Oncostatin M promotes excitotoxicity by inhibiting glutamate uptake in astrocytes: Implications in HIV-associated neurotoxicity

Shamsudheen Moidunny, Marco Matos, Evelyn Wesseling, Santanu Banerjee, David J. Volsky, Rodrigo A. Cunha, Paula Agostinho, Hendrikus W. Boddeke, Sabita Roy

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Abstract

Background: Elevated levels of oncostatin M (OSM), an interleukin-6 cytokine family member, have been observed in HIV-1-associated neurocognitive disorders (HAND) and Alzheimer's disease. However, the function of OSM in these disease conditions is unclear. Since deficient glutamate uptake by astrocytes is instrumental in HAND-associated neurotoxicity, we hypothesized that OSM impairs glutamate uptake in astrocytes and thereby promotes neuronal excitotoxicity. Methods: Primary cultures of mouse cortical astrocytes, neurons, microglia, and BV2 cell line were used. The expression of glutamate transporters (GLAST/EAAT1 and GLT-1/EAAT2) was investigated using real-time PCR and Western blot, and their activity was assessed by measuring 3H-d-aspartate uptake. Neuronal toxicity was measured using the colorimetric MTT (3-(4,5-dimethylthiazol-2-yl-) 2,5-diphenyltetrazolium bromide) assay and immunocytochemistry. A chimeric HIV-1 that infects murine cells (EcoHIV/NL4-3-GFP virus (EcoHIV)) was used to investigate whether the virus induces OSM, OSM receptor (OSMR)-β, glycoprotein 130 (gp130), GLT-1, GLAST (mRNA and protein), and OSM release (ELISA) in cultured BV2 cells, primary microglia, or astrocytes. Statistical analyses of the data were performed using one-way ANOVA (to allow multiple comparisons) and two-tailed Student's t test. Results: OSM treatment (10 ng/mL) time-dependently reduced GLAST and GLT-1 expression and inhibited 3H-d-aspartate uptake in cultured astrocytes in a concentration-dependent manner, an effect prevented by the Janus kinase (JAK)/signal transducers and activators of transcription (STAT)3 inhibitor AG490. Down-regulation of astrocytic glutamate transport by OSM resulted in NMDA receptor-dependent excitotoxicity in cortical neurons. Infection with EcoHIV induced OSM gene expression and protein release in BV2 cells and microglia, but not in astrocytes. Conversely, EcoHIV caused a fivefold increase in OSMR-β mRNA (but not gp130) and protein in astrocytes, but not in microglia, which did not express OSMR-β protein. Finally, astrocytic expression of GLAST gene was unaffected by EcoHIV, whereas GLT-1 mRNA was increased by twofold. Conclusions: We provide first evidence that activation of JAK/STAT3 signaling by OSM inhibits glutamate uptake in astrocytes, which results in neuronal excitotoxicity. Our findings with EcoHIV suggest that targeting OSMR-β signaling in astrocytes might alleviate HIV-1-associated excitotoxicity.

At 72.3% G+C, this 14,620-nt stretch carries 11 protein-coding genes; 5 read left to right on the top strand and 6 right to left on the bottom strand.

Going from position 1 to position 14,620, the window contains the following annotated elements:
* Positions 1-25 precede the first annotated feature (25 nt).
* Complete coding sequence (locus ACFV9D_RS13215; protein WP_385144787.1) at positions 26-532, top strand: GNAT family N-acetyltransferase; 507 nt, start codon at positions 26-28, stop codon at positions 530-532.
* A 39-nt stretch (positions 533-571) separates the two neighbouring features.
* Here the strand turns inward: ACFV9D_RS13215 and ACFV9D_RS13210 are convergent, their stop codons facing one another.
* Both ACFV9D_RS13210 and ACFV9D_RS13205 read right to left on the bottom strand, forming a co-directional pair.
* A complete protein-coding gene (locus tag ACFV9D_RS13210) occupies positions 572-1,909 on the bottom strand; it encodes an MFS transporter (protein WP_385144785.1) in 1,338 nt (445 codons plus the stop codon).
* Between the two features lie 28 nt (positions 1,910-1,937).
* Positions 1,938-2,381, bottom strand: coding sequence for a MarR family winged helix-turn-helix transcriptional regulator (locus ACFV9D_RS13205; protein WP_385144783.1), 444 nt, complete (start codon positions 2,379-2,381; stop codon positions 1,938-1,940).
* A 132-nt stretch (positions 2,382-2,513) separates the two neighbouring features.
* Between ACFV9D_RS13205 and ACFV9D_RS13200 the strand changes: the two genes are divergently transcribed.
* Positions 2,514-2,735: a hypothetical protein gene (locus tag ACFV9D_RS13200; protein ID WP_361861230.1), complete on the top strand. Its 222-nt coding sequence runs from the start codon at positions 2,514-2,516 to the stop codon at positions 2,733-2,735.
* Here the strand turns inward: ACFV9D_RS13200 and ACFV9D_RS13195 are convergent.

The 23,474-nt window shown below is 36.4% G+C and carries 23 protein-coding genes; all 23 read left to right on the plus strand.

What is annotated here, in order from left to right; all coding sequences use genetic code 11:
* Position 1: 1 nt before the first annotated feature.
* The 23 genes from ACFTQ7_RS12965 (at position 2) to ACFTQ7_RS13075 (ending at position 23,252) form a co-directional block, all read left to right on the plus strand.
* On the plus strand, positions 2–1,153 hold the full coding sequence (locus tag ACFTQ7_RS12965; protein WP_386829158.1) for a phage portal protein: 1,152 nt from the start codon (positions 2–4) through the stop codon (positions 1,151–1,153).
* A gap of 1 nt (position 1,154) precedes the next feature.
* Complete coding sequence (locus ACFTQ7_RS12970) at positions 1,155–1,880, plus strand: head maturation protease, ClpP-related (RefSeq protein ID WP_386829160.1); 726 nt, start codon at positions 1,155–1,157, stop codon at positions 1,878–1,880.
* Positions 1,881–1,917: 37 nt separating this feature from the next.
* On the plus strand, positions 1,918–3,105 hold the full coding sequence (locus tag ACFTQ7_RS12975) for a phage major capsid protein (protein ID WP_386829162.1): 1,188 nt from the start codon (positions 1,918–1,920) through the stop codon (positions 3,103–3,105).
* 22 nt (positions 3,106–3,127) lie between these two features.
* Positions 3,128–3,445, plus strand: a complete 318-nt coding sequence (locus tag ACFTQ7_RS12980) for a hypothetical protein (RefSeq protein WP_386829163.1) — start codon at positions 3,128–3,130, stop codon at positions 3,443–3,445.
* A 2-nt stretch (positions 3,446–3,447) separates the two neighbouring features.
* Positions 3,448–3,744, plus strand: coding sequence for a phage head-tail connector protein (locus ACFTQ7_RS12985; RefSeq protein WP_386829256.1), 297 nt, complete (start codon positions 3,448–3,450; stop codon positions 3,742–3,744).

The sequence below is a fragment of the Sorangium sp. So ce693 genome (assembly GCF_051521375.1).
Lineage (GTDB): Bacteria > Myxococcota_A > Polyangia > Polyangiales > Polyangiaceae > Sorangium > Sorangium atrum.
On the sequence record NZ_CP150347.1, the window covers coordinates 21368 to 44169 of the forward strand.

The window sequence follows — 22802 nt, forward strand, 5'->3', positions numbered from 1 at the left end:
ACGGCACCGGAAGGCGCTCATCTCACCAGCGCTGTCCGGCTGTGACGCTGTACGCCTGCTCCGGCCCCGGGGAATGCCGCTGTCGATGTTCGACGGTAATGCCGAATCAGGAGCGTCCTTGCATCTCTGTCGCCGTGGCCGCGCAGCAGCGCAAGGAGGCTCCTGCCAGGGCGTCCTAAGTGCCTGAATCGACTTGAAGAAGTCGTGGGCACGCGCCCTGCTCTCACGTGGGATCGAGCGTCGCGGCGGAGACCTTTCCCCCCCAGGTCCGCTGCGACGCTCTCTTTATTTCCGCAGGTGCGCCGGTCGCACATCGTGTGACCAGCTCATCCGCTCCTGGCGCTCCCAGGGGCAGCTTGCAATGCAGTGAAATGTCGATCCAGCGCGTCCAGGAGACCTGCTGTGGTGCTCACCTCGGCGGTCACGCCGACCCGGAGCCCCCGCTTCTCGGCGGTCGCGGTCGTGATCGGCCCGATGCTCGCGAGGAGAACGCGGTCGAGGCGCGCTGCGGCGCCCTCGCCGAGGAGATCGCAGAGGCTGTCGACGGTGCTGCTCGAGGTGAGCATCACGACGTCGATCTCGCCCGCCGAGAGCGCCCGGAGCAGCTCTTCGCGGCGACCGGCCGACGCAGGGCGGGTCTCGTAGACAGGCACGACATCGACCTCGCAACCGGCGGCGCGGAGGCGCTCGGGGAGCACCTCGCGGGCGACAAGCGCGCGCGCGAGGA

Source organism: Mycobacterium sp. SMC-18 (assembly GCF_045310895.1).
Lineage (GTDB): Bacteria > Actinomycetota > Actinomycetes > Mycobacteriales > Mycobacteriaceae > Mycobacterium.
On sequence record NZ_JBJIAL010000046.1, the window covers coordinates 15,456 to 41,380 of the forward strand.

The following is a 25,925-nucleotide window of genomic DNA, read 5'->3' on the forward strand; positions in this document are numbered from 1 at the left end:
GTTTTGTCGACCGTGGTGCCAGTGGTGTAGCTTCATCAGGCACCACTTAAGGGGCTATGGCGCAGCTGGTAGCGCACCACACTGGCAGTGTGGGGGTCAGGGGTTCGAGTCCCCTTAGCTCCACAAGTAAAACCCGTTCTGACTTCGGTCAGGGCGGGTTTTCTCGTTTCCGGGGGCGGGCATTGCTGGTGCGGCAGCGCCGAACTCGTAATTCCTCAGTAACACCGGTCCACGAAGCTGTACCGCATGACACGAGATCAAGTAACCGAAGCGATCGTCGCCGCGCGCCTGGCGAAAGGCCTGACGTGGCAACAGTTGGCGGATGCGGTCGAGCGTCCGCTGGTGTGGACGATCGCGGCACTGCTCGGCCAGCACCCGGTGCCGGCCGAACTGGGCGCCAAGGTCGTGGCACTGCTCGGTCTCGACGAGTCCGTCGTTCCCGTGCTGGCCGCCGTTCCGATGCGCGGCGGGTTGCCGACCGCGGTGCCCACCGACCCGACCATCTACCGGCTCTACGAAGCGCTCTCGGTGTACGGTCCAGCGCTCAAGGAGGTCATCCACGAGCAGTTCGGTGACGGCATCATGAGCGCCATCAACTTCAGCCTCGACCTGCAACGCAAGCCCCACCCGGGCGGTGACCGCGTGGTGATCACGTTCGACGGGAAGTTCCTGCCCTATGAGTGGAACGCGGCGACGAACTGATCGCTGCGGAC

Original languageEnglish (US)
Article number144
JournalJournal of Neuroinflammation
Volume13
Issue number1
DOIs
StatePublished - Jun 10 2016

Keywords

  • Astrocytes
  • Excitotoxicity
  • GLAST
  • GLT-1
  • Glutamate
  • HIV
  • Interleukin 6
  • NMDA
  • Oncostatin M

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    Moidunny, S., Matos, M., Wesseling, E., Banerjee, S., Volsky, D. J., Cunha, R. A., Agostinho, P., Boddeke, H. W., & Roy, S. (2016). Oncostatin M promotes excitotoxicity by inhibiting glutamate uptake in astrocytes: Implications in HIV-associated neurotoxicity. Journal of Neuroinflammation, 13(1), [144]. https://doi.org/10.1186/s12974-016-0613-8